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The sum is related to the partial exponential sum, and thus to the incomplete gamma function, $$\begin{eqnarray*} e^{-n} \sum_{k=0}^{n} \frac{n^k}{k!} &=& e^{-n} e_n(n) \\ &=& \frac{\Gamma(n+1,n)}{\Gamma(n+1)}, \end{eqnarray*}$$ since $e_n(x) = \sum_{k=0}^n x^k/k! = e^x \Gamma(n+1,x)/\Gamma(n+1)$. But $$\begin{eqnarray*} \Gamma(n+1,n) &=& \sqrt{2\pi}\, n^{n+1/2}e^{-n}\left(\frac{1}{2} + \frac{1}{3}\sqrt{\frac{2}{n\pi}} + O\left(\frac{1}{n}\right) \right). \end{eqnarray*}$$ The first term in the asymptotic expansion for $\Gamma(n+1,n)$ can be found by applying the saddle point method to $$\Gamma(n+1,n) = \int_n^\infty dt\, t^n e^{-t}.$$ The higher order terms are in principle straightforward to compute. Using Stirling's approximation, we find $$e^{-n} \sum_{k=0}^{n} \frac{n^k}{k!} = \frac{1}{2} + \frac{1}{3}\sqrt{\frac{2}{n\pi}} + O\left(\frac{1}{n}\right).$$ Thus, the limit is $1/2$, as found by @sos440 and @robjohn. This limit is a special case of DLMF 8.11.13.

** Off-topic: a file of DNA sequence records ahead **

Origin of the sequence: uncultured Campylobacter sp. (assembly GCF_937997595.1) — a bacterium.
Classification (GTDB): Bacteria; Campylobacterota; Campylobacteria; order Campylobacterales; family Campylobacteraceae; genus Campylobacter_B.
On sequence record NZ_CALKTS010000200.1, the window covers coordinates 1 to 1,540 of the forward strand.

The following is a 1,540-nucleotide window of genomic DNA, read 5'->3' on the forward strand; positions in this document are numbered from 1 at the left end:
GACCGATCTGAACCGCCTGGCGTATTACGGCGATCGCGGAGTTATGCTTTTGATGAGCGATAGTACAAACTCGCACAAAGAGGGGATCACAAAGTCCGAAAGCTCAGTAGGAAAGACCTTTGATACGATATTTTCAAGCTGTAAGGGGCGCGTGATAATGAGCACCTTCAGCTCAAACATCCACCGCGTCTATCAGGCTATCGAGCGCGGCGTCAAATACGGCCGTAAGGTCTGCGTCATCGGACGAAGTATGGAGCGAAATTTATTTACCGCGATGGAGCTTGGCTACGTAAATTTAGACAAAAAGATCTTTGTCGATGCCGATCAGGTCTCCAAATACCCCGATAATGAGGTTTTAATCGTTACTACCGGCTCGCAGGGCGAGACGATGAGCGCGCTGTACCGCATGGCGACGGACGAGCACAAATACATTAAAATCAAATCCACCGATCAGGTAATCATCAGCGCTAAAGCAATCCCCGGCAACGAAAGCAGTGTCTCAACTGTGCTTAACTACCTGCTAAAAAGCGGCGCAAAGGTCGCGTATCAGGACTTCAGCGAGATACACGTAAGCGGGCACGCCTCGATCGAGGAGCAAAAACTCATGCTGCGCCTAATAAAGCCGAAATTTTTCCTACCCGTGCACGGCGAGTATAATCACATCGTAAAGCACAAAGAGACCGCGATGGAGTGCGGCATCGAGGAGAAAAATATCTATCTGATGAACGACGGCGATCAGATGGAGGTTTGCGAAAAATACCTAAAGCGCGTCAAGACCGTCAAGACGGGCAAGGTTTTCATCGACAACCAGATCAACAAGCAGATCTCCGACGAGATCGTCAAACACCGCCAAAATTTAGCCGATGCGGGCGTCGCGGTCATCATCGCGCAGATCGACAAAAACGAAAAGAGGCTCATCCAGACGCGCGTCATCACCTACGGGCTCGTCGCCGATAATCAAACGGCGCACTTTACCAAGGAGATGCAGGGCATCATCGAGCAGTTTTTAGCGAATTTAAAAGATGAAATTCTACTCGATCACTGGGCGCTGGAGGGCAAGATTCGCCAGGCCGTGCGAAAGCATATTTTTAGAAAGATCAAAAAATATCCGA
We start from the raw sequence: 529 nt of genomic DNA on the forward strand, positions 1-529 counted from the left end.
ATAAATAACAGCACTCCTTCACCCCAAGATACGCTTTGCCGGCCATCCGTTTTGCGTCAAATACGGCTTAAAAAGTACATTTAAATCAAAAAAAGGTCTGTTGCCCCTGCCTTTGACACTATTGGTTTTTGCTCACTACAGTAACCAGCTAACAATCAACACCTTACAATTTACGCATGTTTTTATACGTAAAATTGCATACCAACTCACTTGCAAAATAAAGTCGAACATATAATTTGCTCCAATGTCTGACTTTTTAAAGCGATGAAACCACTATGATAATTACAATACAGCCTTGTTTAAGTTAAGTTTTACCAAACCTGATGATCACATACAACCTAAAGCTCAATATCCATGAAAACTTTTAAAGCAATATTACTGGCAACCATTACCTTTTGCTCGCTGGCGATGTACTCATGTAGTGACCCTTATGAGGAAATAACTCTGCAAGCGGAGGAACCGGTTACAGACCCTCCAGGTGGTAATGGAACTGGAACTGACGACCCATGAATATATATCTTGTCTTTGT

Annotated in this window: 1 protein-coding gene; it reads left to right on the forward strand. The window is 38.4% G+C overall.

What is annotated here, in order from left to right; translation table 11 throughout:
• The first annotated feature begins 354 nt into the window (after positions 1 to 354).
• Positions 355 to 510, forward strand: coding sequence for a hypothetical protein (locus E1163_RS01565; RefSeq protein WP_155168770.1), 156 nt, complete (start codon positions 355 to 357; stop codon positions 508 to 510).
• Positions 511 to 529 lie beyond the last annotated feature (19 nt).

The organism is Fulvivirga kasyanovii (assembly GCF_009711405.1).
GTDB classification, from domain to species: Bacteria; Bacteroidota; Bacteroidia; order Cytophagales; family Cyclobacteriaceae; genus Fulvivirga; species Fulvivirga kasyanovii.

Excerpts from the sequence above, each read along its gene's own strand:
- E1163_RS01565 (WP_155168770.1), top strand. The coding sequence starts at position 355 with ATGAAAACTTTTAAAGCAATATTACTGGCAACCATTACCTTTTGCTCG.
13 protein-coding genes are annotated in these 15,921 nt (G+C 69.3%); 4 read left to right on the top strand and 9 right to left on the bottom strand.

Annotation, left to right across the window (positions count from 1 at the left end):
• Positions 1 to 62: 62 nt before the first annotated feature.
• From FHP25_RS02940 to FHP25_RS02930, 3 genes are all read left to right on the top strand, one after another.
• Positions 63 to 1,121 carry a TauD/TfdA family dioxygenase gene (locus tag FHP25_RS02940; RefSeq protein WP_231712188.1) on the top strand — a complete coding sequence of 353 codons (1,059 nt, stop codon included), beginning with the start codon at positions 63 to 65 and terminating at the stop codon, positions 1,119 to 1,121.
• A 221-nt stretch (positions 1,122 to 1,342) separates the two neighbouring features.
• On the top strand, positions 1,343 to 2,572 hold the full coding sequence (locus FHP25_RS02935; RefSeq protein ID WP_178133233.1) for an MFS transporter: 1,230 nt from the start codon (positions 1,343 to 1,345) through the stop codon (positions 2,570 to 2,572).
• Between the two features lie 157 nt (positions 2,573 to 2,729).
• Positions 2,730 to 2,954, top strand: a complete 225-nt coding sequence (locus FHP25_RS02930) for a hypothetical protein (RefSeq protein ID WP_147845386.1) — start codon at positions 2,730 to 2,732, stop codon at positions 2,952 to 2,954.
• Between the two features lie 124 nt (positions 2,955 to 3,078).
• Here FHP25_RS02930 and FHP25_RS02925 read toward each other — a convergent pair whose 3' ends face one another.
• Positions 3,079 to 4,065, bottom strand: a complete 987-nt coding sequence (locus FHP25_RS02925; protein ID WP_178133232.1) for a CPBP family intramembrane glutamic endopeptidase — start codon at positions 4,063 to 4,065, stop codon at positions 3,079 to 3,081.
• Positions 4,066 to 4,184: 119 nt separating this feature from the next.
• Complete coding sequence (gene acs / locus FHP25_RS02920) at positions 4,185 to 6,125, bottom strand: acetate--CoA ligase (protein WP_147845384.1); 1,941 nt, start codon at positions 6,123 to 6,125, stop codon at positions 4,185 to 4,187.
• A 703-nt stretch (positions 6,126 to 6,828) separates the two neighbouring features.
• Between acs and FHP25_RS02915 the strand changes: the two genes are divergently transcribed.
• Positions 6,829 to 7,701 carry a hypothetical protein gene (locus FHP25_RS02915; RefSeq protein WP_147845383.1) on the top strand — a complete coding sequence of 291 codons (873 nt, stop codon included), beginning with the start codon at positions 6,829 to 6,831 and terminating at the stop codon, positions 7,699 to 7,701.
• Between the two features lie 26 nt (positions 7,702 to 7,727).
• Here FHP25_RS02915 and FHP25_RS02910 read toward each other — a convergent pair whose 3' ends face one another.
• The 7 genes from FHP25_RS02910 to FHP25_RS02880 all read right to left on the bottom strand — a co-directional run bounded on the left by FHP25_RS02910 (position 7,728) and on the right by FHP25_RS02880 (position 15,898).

I just noticed a comment that suggests this be done using high school level math. If this is a standard exercise at your high school, maybe they covered the incomplete gamma function! ;-)

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(+1) I derived this asymptotic expansion here in answer to a question on sci.math. I computed a few terms past $\frac12$: $$\frac12+\frac{1}{\sqrt{2\pi n}}\left(\frac23-\frac{23}{270n}+\frac{23}{3024n^2}+\dots\right)$$ –  robjohn Jun 20 '12 at 3:14
@robjohn: Thanks for the link, I'll have a look. By the way, I voted up your nice solution a couple of hours ago. I like your short and sweet derivation of (3). –  user26872 Jun 20 '12 at 3:47
@Chris: Glad to help. And if you find an elementary proof first, make sure to post it! :-) –  user26872 Jun 20 '12 at 5:59

I'll give you two hints:

I am not aware of any other technique to solve the problem, so any other answer is appreciated.

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In what country's education system is this a high school exercise?! I ask sincerely because I'm interested in that, and my experience is that even some of the most advanced mathematically education systems don't reach exercises as the one you're proposing...not even close. Of course, I don't know all the education systems (not even close, again), but the expression within the sum seems to be pretty tough...it reminds the series for the exponential function, but that n repeating in the numerator and upper limit...are you sure the expression is accurate? –  DonAntonio Jun 19 '12 at 10:17